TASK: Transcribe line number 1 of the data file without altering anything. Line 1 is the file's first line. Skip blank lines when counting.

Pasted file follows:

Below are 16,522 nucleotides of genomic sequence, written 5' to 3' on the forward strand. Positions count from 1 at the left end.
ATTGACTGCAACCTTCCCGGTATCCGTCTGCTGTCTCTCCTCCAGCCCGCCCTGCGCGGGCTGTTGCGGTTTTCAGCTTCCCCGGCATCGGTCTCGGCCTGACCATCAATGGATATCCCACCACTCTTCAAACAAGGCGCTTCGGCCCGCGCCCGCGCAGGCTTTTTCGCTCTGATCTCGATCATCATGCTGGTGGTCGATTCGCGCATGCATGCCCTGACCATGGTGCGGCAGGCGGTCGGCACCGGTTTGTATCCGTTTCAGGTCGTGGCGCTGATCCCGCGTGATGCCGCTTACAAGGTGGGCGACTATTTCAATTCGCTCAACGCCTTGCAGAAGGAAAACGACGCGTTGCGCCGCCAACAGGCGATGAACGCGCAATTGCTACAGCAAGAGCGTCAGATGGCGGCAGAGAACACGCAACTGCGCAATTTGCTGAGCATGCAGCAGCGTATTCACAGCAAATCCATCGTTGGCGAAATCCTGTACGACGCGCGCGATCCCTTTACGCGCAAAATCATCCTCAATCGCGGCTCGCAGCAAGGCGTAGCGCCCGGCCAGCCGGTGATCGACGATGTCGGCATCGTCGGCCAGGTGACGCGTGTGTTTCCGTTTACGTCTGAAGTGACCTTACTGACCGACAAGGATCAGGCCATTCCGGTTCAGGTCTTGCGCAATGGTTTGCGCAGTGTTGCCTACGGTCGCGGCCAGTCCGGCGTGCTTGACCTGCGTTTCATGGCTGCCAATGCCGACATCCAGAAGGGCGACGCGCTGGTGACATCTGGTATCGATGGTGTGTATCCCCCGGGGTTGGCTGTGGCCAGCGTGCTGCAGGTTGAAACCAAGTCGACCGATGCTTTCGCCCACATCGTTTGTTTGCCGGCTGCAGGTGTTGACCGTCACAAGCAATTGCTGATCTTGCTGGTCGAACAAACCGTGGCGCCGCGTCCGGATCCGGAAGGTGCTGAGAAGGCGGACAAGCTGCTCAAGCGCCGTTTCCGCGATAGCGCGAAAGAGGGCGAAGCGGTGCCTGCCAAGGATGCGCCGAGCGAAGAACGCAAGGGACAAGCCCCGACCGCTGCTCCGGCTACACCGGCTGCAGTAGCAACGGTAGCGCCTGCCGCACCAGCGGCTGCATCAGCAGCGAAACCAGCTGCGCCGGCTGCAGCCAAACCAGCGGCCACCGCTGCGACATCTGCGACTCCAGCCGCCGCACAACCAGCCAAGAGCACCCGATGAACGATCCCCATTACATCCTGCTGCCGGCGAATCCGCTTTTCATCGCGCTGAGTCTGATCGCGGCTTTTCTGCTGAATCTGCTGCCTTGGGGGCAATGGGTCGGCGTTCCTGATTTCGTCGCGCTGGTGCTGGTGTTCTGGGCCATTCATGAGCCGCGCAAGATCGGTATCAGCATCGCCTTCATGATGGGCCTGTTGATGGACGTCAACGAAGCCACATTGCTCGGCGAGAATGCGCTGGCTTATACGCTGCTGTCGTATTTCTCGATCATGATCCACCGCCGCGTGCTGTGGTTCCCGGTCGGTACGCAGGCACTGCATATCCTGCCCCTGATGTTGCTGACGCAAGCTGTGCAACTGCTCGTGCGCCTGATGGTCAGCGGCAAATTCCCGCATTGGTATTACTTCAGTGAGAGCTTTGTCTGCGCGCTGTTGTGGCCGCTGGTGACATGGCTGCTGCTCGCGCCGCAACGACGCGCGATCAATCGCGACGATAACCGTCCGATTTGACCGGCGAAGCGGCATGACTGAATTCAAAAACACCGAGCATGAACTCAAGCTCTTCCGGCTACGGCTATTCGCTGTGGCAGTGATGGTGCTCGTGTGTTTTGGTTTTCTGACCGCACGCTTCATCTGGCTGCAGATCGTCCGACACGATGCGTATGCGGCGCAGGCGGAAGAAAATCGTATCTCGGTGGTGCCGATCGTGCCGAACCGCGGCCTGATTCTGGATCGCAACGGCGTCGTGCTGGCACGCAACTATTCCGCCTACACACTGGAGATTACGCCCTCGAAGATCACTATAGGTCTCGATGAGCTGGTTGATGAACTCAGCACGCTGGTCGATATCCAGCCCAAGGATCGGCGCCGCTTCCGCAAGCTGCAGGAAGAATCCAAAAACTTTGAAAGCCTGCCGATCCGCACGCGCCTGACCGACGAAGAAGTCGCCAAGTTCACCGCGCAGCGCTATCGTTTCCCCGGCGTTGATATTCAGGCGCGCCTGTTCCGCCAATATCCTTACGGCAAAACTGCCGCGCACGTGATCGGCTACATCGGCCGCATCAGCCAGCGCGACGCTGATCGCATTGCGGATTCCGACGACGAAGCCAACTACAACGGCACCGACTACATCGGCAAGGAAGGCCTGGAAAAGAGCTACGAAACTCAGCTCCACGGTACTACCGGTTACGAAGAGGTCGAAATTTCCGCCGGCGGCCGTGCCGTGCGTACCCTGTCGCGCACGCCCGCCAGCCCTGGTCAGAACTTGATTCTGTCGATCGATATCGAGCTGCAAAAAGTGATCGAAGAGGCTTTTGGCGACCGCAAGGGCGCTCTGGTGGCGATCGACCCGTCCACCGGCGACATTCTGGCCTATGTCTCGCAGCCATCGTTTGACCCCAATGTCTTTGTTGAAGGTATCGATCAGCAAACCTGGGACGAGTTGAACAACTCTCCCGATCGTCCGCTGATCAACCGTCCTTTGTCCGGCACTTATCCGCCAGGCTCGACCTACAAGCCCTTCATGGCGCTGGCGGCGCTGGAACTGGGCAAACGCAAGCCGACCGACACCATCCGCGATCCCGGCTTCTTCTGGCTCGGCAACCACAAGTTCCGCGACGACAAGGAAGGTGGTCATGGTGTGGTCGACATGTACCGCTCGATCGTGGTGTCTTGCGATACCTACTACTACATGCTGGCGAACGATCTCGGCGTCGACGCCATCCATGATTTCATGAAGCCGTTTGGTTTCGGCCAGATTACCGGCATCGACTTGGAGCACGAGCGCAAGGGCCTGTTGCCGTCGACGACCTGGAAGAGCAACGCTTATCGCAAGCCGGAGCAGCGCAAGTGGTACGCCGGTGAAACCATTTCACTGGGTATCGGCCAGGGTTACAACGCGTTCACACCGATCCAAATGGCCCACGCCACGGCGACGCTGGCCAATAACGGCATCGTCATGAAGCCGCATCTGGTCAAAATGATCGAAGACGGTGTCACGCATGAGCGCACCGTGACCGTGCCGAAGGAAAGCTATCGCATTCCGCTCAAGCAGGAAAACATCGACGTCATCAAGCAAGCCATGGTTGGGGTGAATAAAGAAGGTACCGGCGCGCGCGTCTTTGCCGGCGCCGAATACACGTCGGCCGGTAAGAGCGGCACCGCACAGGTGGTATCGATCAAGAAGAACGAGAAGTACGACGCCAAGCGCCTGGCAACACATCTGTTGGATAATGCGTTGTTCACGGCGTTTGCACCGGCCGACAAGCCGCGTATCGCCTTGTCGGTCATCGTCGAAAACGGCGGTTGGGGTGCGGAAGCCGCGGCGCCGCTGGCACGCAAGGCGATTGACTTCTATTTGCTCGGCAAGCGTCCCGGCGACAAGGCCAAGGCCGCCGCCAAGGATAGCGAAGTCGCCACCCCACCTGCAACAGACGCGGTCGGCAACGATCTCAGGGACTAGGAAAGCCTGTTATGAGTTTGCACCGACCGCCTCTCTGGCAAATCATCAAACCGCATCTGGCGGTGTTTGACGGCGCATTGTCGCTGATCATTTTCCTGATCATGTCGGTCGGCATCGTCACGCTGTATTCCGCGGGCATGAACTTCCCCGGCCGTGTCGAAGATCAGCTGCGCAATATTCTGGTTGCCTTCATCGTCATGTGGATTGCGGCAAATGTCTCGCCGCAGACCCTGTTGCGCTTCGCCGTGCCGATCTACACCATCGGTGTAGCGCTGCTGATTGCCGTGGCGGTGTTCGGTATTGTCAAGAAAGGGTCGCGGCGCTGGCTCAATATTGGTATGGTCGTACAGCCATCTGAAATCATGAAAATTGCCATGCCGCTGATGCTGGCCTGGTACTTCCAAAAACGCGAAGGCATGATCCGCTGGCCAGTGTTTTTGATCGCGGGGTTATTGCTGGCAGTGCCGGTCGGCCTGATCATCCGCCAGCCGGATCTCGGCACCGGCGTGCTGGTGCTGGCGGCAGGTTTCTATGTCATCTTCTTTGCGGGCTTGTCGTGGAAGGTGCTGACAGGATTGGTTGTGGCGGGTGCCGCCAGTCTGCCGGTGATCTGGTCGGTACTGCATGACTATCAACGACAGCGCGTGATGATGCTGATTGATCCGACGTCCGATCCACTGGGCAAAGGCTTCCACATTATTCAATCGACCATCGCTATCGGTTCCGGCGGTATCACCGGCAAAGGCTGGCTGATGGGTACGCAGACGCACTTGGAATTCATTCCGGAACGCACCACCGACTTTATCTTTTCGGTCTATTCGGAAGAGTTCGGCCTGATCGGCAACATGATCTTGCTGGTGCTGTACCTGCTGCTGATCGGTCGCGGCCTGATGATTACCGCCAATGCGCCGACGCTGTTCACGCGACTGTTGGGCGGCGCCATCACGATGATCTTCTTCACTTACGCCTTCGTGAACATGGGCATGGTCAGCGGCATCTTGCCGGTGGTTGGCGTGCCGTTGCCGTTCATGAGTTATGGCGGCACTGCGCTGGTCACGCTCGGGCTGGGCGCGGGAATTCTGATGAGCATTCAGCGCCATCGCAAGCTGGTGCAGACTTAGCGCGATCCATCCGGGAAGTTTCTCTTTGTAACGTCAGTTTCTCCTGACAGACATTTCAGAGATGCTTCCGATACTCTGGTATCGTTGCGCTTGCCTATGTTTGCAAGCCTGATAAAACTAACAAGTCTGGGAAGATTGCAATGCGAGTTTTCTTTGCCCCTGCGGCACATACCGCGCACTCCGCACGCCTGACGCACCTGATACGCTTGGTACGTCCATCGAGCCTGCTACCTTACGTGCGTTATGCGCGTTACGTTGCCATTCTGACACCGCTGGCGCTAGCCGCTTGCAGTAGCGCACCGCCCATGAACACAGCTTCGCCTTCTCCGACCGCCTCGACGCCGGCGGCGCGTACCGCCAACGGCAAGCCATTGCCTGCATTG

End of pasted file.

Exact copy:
Below are 16,522 nucleotides of genomic sequence, written 5' to 3' on the forward strand. Positions count from 1 at the left end.